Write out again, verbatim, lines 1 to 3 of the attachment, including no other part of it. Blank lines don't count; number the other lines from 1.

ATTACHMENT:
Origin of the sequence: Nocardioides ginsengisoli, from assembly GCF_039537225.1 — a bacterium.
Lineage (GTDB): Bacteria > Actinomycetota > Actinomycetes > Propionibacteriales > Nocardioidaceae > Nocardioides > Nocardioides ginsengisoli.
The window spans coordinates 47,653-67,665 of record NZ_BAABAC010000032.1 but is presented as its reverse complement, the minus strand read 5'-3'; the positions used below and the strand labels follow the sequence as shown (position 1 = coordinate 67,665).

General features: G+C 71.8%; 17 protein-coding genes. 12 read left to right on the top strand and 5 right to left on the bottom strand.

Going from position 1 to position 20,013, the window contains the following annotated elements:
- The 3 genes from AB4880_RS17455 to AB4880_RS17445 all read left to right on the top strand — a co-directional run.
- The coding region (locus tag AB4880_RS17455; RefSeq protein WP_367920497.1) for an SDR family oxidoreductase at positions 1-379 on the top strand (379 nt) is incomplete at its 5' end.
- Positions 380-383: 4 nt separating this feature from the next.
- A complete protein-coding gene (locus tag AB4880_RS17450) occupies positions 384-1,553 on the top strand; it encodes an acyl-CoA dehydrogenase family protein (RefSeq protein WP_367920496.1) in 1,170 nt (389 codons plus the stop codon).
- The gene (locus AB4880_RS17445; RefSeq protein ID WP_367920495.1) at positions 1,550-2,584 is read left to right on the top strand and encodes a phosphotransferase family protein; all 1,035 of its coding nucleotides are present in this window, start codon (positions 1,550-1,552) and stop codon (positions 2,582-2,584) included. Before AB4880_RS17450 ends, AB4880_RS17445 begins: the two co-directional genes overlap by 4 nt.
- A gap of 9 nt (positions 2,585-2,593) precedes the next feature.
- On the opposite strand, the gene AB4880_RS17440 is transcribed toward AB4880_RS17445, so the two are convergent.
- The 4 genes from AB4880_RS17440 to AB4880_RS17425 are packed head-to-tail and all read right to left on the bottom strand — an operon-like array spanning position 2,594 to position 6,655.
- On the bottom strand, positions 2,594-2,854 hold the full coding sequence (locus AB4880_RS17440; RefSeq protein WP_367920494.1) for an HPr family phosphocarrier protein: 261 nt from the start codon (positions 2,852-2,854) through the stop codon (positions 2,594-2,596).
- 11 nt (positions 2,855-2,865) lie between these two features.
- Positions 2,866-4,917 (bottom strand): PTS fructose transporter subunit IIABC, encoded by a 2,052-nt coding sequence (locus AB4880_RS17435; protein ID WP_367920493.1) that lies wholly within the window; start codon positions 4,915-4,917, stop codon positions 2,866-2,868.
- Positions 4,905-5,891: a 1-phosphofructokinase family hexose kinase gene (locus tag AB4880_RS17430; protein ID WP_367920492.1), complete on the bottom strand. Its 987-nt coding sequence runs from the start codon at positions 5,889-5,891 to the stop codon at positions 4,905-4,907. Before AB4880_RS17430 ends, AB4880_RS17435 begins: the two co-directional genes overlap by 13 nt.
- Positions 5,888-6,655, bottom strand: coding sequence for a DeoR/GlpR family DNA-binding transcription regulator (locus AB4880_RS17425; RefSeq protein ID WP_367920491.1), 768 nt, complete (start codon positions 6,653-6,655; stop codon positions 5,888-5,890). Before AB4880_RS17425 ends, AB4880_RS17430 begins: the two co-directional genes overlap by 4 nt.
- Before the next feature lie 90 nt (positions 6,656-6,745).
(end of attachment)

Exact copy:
Origin of the sequence: Nocardioides ginsengisoli, from assembly GCF_039537225.1 — a bacterium.
Lineage (GTDB): Bacteria > Actinomycetota > Actinomycetes > Propionibacteriales > Nocardioidaceae > Nocardioides > Nocardioides ginsengisoli.
The window spans coordinates 47,653-67,665 of record NZ_BAABAC010000032.1 but is presented as its reverse complement, the minus strand read 5'-3'; the positions used below and the strand labels follow the sequence as shown (position 1 = coordinate 67,665).